YOU'RE FORGIVEN if you think parking is boring. But you're wrong. It's not.

In Portland, parking policy is a big-money debate over how we use the land in the center of our city. Should the cash-strapped government try to rake in as much money as possible from drivers... or try to woo suburban shoppers by offering low parking rates? Is Portland a better place with ample cheap spots, or should we transform surface parking lots into dense development?

These are some of the big questions at the heart of an inexorably dull recommendation city council takes on this Thursday, June 21: the Central Eastside Parking Management Plan. The report studied how people park in a largely industrial swath of the city from Interstate 84 to SE Powell and the Willamette River to 12th Avenue. This neighborhood is both an employment powerhouse—16,600 people work in the district—and a vastly wasted space.

There are a whopping 459 parking lots in the area with 8,000 parking spots among them—92 percent of which are privately owned and never available for public use. On-street parking is a mishmash mess, with confusing signage for 6,300 spots. Even at absolute peak times, the private lots are only 60 percent full. That's a sea of rarely used spots. Compare that to downtown, where 88 percent of parking-lot spaces are filled during peak hours.

If the city and businesses can figure out how to use more of the spots we already have on the inner Eastside, it will cut the need for new parking as the area develops. Which is likely, thanks to the new Eastside streetcar line and a business boom on East Burnside. There's also a financial payoff: The city gets 28 percent of its general transportation fund from managing parking. Right now, there's no money to pay for the new streetcar line's $1.3 million annual operating costs—parking profits from the district around the yet-to-be-opened line could potentially defray those costs ["Overcommitted!" News, Dec 15, 2011].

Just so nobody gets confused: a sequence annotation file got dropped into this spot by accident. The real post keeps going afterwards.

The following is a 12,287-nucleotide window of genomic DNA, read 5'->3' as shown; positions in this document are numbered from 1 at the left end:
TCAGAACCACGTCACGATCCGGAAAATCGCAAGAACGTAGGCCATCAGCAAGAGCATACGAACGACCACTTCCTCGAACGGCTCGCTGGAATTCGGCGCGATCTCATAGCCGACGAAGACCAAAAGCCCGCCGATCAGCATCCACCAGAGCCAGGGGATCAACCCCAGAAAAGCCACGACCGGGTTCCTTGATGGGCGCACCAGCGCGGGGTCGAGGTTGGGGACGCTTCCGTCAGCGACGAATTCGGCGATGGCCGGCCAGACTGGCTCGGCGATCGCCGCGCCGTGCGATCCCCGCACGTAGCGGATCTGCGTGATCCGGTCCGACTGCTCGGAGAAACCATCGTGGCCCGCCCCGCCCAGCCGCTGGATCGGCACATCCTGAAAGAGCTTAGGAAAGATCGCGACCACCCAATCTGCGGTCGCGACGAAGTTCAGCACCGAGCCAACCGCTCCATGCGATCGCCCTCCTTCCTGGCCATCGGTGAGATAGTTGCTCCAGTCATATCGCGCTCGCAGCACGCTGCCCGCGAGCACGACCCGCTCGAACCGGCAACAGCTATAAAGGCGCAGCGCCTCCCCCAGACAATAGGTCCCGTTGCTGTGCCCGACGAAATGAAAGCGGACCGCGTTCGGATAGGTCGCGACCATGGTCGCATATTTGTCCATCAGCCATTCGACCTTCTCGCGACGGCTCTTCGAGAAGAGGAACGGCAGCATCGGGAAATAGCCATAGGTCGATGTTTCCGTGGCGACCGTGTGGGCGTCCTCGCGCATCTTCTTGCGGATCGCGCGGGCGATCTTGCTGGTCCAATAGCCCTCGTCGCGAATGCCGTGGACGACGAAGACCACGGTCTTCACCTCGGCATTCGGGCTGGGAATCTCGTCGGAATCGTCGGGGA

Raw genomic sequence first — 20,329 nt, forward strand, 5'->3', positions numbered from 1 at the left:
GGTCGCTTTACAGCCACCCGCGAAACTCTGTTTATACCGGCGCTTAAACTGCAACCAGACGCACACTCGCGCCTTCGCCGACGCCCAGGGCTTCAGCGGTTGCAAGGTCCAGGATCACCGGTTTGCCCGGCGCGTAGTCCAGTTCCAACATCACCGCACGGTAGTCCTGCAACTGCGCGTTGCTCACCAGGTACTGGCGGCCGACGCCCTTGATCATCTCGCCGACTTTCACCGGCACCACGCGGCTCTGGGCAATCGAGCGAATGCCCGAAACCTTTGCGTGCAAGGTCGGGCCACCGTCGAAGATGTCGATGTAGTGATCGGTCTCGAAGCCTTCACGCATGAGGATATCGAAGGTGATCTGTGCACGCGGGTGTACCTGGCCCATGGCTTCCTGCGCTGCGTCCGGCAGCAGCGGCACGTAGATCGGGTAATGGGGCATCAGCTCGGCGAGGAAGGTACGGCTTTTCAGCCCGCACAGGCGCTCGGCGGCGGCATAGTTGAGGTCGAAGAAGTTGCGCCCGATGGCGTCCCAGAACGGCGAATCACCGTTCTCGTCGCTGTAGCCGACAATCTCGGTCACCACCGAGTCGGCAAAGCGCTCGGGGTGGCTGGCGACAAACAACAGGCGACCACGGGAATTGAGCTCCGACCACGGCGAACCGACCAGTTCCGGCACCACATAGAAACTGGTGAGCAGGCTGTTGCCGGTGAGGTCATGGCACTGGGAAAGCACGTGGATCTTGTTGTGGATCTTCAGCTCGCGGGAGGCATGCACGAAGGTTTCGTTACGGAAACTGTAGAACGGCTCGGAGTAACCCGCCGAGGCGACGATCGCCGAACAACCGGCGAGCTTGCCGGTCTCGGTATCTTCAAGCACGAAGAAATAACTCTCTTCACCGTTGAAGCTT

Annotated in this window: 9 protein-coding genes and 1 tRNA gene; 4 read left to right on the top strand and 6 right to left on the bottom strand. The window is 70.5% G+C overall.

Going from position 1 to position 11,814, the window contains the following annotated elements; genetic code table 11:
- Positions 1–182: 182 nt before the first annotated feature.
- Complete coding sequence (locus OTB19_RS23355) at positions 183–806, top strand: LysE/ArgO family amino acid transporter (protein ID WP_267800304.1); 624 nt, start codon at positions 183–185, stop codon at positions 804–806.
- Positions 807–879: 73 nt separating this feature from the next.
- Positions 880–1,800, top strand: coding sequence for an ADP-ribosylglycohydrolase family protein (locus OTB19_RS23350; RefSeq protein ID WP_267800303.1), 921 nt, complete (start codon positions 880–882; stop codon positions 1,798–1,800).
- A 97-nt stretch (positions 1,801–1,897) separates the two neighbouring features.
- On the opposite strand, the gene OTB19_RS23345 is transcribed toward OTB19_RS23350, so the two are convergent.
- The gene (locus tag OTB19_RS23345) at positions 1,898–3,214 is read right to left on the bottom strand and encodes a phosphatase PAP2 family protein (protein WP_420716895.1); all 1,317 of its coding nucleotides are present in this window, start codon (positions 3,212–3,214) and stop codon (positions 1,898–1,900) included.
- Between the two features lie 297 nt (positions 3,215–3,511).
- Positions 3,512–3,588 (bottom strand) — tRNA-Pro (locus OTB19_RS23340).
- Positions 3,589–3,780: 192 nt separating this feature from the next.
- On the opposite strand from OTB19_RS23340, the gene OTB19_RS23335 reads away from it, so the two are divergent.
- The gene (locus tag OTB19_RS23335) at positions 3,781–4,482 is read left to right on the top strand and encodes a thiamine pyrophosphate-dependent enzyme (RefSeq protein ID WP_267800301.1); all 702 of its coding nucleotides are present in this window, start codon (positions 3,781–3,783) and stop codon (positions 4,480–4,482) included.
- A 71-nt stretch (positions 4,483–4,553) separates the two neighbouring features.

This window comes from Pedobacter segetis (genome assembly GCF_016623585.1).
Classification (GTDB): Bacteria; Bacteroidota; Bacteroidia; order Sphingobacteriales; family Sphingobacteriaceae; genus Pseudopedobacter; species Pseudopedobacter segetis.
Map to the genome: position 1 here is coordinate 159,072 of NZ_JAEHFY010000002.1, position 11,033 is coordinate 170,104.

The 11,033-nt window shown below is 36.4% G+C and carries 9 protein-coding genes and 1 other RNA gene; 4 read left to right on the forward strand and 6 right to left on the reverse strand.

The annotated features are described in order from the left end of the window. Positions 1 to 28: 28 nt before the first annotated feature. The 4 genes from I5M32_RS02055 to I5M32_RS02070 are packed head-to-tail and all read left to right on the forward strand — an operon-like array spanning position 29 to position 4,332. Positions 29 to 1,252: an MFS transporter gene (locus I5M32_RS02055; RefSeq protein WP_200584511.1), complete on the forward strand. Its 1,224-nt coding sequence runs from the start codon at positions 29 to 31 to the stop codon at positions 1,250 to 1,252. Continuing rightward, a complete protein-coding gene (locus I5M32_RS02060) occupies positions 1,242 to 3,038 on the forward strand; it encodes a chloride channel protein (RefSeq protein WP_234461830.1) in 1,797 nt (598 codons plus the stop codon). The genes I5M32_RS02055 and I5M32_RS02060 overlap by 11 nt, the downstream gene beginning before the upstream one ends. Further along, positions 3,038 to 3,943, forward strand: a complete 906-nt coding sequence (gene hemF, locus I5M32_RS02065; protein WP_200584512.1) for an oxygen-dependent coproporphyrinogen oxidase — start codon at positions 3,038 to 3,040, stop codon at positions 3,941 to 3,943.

The Eastside plan, developed by city planners and business owners, recommends installing 65 parking meters along MLK Boulevard and Grand Avenue. The $1.25-an-hour meters, ideally, will give customers enough time to shop but keep employees from parking in the prime spots all day. Additionally, the plan calls for installing better signs throughout the area and requiring $60 annual permits to park all day in 4,715 of the on-street spots in the district. How to pay for installing the meters and hiring enforcement officers is still unclear, but the meters are projected to turn a $275,000 annual profit after five years.

Other business districts like SE Hawthorne and NW 21st have fought city plans for parking meters tooth-and-nail. But this current plan is a compromise: The city initially pitched the idea of meters throughout the whole district and many businesses wanted absolutely no meters or permits, says Central Eastside Industrial Council Chair Juliana Lukasik.

"There is a real, citywide dislike of paid parking. There's kind of an ingrained fear of paid parking because of a fear of scaring off customers," says Lukasik, whose company, @Large Films, is based in the area. "The hope is that by keeping meters condensed to MLK and Grand, we'll have places for customers to park, and employees can park elsewhere."

Under the plan, a parking management association will be able to evaluate how the permits and meters are working and ostensibly have the power to recommend changes.

In the long term, the city also is supposed to look into buying up some of those big, empty private lots and either develop them or turn them into public parking.